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- EXTRA EDITION
The products highlighted here are just a few of the items that are new and/or improved for the industry. (For more information about any of these products, please contact the company.)
Xora GPS TimeTrackKeeping track of field staff is a challenge for any company. Xora Inc. (Mountain View, Calif.) is offering its "GPS TimeTrack" to help solve this problem for HVAC companies.
Ananth Rani, vice president of products and services for Xora, said that for less than $12 per worker per month, the service makes it easier to find and communicate with mobile workers, thus eliminating the pain of managing field service activities.
"GPS TimeTrack runs on GPS-enabled mobile phones," he explained. "Installation and repair technicians use the phones to clock in and out from the field. They can also use the Xora application on the phones to record project information, such as job numbers and work performed."
Because the phones include a GPS receiver, the location of the worker is captured, along with time sheet and job status information. All of the data can be viewed over the Internet by the HVAC company's office staff in the form of maps and business reports.
The company said the benefits include real-time field staff location information; the ability to identify and dispatch the nearest workers; accurate measurement of tasks completed and job stop and start times; timesheets and overtime management validation; reduced phone tag between mobile workers and the office dispatcher; billing dispute resolution and proof of visit information; and mileage tracking.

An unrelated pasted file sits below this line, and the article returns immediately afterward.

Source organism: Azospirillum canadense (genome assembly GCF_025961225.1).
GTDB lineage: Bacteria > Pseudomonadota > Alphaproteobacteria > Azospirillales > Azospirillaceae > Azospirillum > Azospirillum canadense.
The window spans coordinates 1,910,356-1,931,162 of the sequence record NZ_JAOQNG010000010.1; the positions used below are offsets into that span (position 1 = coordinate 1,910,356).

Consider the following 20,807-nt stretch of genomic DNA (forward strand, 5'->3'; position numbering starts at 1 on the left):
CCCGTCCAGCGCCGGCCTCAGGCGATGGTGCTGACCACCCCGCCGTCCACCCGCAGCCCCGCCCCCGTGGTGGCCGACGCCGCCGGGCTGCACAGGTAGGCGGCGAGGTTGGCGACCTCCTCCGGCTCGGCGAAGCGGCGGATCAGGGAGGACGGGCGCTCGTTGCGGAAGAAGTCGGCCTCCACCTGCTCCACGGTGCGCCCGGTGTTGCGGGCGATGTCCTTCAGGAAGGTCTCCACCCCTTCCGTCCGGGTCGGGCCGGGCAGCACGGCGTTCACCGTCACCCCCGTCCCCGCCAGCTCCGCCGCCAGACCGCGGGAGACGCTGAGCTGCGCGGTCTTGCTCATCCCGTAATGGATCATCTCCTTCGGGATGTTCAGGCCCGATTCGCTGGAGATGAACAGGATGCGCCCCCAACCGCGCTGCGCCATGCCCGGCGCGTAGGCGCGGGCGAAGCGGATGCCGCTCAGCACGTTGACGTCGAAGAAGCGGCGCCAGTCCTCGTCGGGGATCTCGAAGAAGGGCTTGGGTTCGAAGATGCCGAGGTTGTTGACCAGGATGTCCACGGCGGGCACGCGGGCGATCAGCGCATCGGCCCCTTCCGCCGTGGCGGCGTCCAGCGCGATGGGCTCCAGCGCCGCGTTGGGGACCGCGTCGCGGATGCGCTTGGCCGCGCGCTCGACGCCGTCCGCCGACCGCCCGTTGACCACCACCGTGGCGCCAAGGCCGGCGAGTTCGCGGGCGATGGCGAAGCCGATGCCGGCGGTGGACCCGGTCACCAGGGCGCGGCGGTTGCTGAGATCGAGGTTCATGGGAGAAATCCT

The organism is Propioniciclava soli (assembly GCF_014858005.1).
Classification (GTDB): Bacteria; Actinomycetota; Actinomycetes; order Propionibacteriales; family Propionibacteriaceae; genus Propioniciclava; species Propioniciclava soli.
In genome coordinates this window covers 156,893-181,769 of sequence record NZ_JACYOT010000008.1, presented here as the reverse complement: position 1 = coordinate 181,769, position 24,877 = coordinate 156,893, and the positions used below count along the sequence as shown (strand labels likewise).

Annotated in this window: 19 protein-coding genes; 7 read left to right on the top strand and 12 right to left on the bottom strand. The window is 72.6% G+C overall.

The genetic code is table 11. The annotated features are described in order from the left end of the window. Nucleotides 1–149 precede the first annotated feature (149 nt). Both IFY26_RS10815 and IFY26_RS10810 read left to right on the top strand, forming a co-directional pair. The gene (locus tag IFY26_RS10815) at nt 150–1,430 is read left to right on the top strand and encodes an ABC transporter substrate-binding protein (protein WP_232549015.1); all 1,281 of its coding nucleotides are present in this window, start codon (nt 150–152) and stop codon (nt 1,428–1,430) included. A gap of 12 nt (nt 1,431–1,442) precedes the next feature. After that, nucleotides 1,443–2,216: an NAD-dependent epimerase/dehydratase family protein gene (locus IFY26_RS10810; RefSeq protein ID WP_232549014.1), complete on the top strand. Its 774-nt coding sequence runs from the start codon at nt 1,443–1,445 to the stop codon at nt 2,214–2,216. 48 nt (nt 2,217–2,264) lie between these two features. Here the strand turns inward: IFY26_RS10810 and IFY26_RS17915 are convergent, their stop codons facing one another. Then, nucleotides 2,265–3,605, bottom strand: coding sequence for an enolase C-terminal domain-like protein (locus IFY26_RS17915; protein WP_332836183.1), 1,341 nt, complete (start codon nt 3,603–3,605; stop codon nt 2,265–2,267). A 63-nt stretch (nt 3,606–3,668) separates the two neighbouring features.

"In general, Xora GPS TimeTrack enables HVAC companies to be more efficient, both in the office and in the field," said Rani. "These factors are important to help a company maintain its competitive advantage, deliver excellent customer service, and improve bottom-line results."
For more information, call 650-314-6460 or visit www.xora.com.
Refrigeration System AnalyzersModern air conditioning and refrigeration systems demand sophisticated procedures for proper servicing. Today's field technicians have complex jobs, especially given the variety of refrigerants they are likely to encounter. Each refrigerant has different pressure-temperature characteristics, which is why Digi-Cool (Duncan, British Columbia, Canada) is offering its Digital Refrigeration System Analyzer (DRSA).
"It is widely recommended that technicians verify superheat to ensure compressors operate well when stressed by the elements. This is especially true for newer refrigerants like R-410A," said Doug Lockhart, president of Digi-Cool. "Subcooling is also important to verify to ensure the condenser is performing as designed."
The DRSA is designed to take these important measurements easily and accurately. According to the manufacturer, the tool automatically calculates saturation temperatures for 22 refrigerants based on detected pressures. Combined with the reading from the pipe temperature probe, it displays system superheat and subcooling continuously, the company said.
Using the analyzer, technicians and business owners can expect to save work time and improve accuracy in both routine charging and repair work.